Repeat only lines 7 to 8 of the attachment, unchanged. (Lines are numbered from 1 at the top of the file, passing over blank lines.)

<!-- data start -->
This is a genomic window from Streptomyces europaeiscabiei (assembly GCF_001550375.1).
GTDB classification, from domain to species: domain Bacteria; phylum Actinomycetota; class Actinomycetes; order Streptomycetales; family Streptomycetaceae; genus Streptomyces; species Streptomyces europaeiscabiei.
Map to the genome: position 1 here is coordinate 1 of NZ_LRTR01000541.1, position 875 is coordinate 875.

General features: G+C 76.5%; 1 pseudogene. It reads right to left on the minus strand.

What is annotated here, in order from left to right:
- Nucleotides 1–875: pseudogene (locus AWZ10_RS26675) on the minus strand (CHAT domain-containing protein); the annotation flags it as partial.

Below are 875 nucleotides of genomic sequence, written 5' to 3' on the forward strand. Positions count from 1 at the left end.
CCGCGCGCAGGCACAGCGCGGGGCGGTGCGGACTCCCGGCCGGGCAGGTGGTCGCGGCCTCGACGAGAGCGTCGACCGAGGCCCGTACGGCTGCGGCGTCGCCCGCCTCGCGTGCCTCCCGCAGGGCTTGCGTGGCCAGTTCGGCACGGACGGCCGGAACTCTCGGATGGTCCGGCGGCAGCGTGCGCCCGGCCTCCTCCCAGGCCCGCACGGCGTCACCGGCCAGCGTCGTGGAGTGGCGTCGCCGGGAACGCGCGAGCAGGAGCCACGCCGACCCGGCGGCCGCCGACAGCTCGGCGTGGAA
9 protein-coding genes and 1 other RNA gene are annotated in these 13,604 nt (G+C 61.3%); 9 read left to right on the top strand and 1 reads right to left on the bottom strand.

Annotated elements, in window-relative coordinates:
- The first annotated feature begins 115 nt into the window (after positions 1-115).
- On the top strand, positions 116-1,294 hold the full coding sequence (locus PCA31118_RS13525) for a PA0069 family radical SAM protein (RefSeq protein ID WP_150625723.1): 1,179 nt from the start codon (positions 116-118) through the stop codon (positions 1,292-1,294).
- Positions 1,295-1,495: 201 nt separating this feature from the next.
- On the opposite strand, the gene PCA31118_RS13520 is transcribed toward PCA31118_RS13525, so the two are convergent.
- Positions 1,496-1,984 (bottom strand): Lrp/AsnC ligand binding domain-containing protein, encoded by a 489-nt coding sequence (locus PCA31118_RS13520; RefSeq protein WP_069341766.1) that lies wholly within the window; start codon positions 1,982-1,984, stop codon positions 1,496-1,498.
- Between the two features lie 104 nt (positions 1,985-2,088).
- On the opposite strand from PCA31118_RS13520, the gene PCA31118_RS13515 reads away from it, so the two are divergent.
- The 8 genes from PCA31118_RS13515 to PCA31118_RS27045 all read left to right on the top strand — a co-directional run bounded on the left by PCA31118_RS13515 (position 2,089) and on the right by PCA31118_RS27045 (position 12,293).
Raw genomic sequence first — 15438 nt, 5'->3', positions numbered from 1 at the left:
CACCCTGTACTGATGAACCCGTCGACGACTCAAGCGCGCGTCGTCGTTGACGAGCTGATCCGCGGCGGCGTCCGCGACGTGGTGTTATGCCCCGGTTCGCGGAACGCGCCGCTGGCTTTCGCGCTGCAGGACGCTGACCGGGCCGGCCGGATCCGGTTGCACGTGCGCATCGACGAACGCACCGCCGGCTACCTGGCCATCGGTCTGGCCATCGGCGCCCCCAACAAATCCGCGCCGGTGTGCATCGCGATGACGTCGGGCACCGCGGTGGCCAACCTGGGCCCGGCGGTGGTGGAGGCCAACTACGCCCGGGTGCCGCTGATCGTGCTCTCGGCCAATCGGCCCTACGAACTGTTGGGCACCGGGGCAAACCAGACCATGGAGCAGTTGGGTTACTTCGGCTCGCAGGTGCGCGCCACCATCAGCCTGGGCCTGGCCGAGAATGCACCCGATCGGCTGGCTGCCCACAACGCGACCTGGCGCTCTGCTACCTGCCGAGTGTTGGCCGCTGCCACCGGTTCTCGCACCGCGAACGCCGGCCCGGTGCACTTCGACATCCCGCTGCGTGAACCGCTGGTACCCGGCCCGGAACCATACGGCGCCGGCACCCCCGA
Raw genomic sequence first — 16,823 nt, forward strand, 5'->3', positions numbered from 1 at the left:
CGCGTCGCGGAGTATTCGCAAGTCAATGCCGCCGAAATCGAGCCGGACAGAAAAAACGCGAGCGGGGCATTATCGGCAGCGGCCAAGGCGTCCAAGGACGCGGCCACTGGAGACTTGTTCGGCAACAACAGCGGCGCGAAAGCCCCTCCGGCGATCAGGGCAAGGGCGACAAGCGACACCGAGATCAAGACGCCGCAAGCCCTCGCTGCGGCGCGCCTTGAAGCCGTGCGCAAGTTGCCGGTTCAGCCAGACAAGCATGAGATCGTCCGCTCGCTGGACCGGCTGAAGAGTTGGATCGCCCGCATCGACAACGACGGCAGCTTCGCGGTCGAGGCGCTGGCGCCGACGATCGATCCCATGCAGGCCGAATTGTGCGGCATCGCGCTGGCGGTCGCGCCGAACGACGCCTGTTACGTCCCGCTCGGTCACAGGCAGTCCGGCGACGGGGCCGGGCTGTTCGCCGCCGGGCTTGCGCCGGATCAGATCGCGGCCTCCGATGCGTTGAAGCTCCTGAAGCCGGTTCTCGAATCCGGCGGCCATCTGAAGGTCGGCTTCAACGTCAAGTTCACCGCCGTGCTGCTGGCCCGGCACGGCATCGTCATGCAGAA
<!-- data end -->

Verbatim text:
Below are 875 nucleotides of genomic sequence, written 5' to 3' on the forward strand. Positions count from 1 at the left end.
CCGCGCGCAGGCACAGCGCGGGGCGGTGCGGACTCCCGGCCGGGCAGGTGGTCGCGGCCTCGACGAGAGCGTCGACCGAGGCCCGTACGGCTGCGGCGTCGCCCGCCTCGCGTGCCTCCCGCAGGGCTTGCGTGGCCAGTTCGGCACGGACGGCCGGAACTCTCGGATGGTCCGGCGGCAGCGTGCGCCCGGCCTCCTCCCAGGCCCGCACGGCGTCACCGGCCAGCGTCGTGGAGTGGCGTCGCCGGGAACGCGCGAGCAGGAGCCACGCCGACCCGGCGGCCGCCGACAGCTCGGCGTGGAA